“The United States is the most religiously diverse nation in the world,” writes Diana Eck in her pathbreaking work “A New Religious America.” After the Immigration Act of 1965 eliminated the quotas linking immigration to national origins, diverse peoples from across the globe have come to call America home.
The Newberry houses an extraordinary collection of over 500,000 maps and sources relating to the history and culture of travel.
The Newberry collection for religion focuses on sources from Europe and the Americas, from the late Middle Ages through the early 20th century.
The Newberry has a rich collection of manuscripts ranging from medieval Books of Hours to twentieth-century scrapbooks and letters.
A collection rich in printed and manuscript sources from 1300 to 1800, with strengths in Western Europe and the Americas.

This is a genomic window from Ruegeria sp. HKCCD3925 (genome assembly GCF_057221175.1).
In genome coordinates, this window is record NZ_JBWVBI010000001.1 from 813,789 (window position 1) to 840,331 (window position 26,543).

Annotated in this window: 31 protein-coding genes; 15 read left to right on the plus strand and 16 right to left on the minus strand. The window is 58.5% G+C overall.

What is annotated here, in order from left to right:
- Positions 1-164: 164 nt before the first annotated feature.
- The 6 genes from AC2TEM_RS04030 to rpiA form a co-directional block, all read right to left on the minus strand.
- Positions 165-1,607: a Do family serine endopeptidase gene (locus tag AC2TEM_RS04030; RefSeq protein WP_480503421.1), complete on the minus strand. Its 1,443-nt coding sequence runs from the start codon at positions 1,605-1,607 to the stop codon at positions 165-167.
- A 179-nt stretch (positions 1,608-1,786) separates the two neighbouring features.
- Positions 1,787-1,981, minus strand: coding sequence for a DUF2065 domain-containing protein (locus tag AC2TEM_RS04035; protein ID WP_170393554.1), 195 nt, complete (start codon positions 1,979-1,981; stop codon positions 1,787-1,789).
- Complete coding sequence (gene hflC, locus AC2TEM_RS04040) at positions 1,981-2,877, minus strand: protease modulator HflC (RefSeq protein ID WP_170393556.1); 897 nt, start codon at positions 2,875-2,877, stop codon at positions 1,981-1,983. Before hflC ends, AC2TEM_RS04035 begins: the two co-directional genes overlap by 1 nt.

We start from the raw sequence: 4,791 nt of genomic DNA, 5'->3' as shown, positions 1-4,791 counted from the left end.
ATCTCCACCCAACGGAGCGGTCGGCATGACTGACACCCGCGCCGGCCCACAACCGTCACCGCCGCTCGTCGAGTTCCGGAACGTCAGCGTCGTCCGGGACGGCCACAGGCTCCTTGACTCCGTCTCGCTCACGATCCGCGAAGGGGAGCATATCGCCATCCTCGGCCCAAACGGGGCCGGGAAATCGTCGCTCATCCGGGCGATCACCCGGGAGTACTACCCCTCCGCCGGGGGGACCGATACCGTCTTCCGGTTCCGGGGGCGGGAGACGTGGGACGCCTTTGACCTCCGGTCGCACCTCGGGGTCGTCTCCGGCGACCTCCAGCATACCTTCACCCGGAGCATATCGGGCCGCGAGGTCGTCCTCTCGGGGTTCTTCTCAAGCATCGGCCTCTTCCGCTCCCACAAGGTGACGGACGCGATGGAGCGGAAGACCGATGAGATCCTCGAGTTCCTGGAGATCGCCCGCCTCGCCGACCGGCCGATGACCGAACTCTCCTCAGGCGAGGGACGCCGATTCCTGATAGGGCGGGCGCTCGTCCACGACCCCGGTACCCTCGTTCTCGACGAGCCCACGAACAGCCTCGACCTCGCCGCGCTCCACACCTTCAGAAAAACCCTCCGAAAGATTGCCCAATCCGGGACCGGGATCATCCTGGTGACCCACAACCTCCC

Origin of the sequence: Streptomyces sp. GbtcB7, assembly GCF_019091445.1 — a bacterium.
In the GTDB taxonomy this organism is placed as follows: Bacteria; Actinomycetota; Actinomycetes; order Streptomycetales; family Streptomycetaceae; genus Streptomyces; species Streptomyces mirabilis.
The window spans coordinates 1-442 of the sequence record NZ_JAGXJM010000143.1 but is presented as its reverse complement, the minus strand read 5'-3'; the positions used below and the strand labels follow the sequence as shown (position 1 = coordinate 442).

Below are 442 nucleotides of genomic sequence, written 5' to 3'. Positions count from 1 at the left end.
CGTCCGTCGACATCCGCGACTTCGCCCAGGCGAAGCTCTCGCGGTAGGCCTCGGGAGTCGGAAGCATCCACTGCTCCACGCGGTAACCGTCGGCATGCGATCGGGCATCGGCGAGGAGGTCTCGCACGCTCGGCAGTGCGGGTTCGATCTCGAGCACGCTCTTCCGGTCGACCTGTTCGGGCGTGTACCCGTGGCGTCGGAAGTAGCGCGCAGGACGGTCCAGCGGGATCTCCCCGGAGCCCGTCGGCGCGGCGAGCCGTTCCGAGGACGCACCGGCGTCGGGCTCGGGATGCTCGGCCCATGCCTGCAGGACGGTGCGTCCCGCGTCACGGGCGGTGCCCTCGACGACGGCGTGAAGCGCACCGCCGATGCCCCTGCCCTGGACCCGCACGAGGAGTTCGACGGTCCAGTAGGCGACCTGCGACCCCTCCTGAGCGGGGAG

From the Stacks
In the early spring of 1788, John Adams returned from Europe, where he’d spent a decade conducting diplomatic business. He arrived in Massachusetts at a seminal moment; he was stateside, acclimating to his Braintree home, when the U.S. Constitution was formally ratified.
This bilingual broadside, written by labor activist Adolph Fischer, calls on “workingmen” to attend a rally in Chicago’s Haymarket Square. In the demonstration’s aftermath, eight anarchists (including Fischer) were unfairly accused of slaying police officers. An openly biased judge sentenced seven of these defendants—known as the Haymarket martyrs—to death; the eighth was sentenced to 15 years in prison. In 1887, four were executed, after one committed suicide.